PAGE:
Lean, Six Sigma, Lean Six Sigma – How Do They Work Together?

One of the common questions we have been asked by leadership from the hundreds of companies / organization we work with is:

"How do we integrate Six Sigma and Lean?" or "We have implemented Six Sigma, how will lean fit in or vice versa?"

The first thing we must establish is what is Lean and what is Six Sigma and of course depending on who you talk to the definitions may vary. So, let's look at the purest definitions and then try to establish the best way to approach both of these concepts.

What is Lean?

Lean is a way of thinking about how you should run your business – it is not a tool. The lean perspective focuses on the customer and what the customer feels is 'value' (not what the company supplying the service or product feels is value). Once this is done and the value and non-value have been identified throughout the entire 'system' then the next step is to understand how to remove the non-value properly to make your service or production activities flow to the client or customer. Properly is the key. You need a detailed implementation plan which will move you toward a future state and identifies the tools required, where they are required, when they are required and who is responsible to applying these tools and making the transformation from current state to future state. Without this plan, companies will end up making 'point' improvements and likely creating what we call 'exciting chaos'. The ultimate goal is to improve your bottom line and customer satisfaction by increasing responsiveness to the client / customer, while at the same time, reducing cost and increasing quality.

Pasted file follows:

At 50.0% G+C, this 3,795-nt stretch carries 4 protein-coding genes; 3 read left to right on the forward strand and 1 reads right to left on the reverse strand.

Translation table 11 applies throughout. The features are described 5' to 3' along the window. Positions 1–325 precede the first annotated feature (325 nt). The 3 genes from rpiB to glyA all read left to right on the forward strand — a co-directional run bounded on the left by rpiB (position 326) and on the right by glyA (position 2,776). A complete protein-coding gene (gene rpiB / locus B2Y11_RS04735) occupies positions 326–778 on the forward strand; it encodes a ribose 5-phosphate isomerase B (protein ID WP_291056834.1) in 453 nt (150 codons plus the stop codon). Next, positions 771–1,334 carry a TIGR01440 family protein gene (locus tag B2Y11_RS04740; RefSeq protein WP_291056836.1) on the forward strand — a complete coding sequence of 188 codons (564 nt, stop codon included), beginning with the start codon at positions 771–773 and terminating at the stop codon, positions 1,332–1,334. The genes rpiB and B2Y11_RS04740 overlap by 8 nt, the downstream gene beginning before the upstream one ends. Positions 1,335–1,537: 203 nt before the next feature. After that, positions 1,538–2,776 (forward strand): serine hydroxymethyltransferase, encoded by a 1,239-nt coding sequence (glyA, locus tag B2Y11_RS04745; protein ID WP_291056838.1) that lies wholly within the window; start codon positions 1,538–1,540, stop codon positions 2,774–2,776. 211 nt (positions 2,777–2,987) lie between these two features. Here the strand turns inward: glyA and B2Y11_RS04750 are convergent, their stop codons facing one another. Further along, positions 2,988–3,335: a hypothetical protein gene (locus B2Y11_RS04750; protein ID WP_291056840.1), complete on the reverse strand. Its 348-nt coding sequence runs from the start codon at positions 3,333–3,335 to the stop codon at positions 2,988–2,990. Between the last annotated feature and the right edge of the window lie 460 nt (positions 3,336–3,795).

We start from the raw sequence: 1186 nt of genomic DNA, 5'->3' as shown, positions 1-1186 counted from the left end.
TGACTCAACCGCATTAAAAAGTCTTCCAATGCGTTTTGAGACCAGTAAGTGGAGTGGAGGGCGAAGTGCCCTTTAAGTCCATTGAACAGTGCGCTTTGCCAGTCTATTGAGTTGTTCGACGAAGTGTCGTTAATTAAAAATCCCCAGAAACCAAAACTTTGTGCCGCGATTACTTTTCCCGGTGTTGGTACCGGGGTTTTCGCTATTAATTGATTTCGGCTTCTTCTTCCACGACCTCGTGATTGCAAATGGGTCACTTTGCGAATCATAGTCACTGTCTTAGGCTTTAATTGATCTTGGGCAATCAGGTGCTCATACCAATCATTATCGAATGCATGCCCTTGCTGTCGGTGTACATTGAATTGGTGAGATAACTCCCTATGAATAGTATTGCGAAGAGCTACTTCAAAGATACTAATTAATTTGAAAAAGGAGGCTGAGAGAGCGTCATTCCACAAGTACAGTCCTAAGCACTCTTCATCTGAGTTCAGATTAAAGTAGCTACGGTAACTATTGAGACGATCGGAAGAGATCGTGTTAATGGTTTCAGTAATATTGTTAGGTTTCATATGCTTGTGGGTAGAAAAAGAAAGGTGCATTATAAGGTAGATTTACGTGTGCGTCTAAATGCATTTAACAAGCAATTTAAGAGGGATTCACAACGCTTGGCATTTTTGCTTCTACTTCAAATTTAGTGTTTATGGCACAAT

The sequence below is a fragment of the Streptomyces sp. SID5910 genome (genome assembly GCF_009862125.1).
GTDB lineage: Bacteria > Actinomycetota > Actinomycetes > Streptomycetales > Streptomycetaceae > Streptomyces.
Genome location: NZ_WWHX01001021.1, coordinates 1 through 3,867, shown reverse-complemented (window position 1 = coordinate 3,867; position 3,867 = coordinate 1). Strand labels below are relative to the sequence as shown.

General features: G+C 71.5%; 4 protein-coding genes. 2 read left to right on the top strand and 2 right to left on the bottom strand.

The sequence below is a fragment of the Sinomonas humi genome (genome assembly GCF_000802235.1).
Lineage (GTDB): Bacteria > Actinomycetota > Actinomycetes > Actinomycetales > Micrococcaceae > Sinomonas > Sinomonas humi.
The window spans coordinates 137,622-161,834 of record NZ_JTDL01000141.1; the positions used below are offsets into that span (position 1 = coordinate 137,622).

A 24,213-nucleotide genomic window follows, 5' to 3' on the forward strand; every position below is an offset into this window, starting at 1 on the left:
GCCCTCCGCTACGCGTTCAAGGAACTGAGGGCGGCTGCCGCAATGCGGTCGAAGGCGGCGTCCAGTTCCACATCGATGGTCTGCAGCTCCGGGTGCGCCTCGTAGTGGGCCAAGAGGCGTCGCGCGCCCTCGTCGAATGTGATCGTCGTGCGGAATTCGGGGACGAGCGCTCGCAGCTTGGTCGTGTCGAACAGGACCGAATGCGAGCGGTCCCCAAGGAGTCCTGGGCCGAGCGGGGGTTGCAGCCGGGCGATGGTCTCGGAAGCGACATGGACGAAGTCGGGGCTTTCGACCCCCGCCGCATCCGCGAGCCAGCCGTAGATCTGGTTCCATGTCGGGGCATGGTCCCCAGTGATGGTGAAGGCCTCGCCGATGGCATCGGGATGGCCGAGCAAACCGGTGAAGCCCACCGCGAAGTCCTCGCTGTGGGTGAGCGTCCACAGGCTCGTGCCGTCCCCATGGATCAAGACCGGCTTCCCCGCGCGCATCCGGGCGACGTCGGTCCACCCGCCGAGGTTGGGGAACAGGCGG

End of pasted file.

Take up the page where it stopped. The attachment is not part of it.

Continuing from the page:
What is Six Sigma?

Six Sigma is a very effective analytical tool for eliminating or reducing variation throughout the value stream. And without reducing variation, it is impossible to have flow. In order to effectively utilize this skill and tool, there must be a well-defined future state implementation plan. Without this plan, the six sigma experts will not have a clear idea what the overall plan or direction is for their organization and they will not know what impact their efforts will have on the 'system' – they will only be limited to knowing they reduced the variation in that 'point' which someone identified needed to be fixed.

Keep in mind that most activities, within a value stream (both service, administration and production environments), can be classified as 'non-value'. So chances are, that when you assign a Six Sigma expert to 'fix' a problem and reduce the variation, you are putting them onto a problem area that is either going to be replaced or altered in order to establish the new Future State with more flow and less 'waste'.

The ideal way to optimize the efforts of your experts in both the Lean field and the Six Sigma field, and to not 'waste' time, energy and money, is to have them work together for the improvement of the flow of the entire 'system '.

Here is the simple solution

Use the thinking of Lean and the primary tools of Lean such as Enterprise Value Stream Mapping TM to establish the future state implementation plan. Once you have this plan and have determined the tools you need to utilize throughout the plan and where you need to utilize them, then you can focus the Six Sigma experts in the right places.

The result is, the Six Sigma pros now are part of the strategy and direction of your company. They will naturally gain a sense of pride from the fact they are part of the overall transformation and that they are a contributor to the overall success of the organization. The results to the bottom line and to customer satisfaction indicators from their efforts are now maximized for organization. No longer are the Six Sigma professionals working in isolation or in areas that can only demonstrate 'point' improvements – they are an integral part of the future success of the company.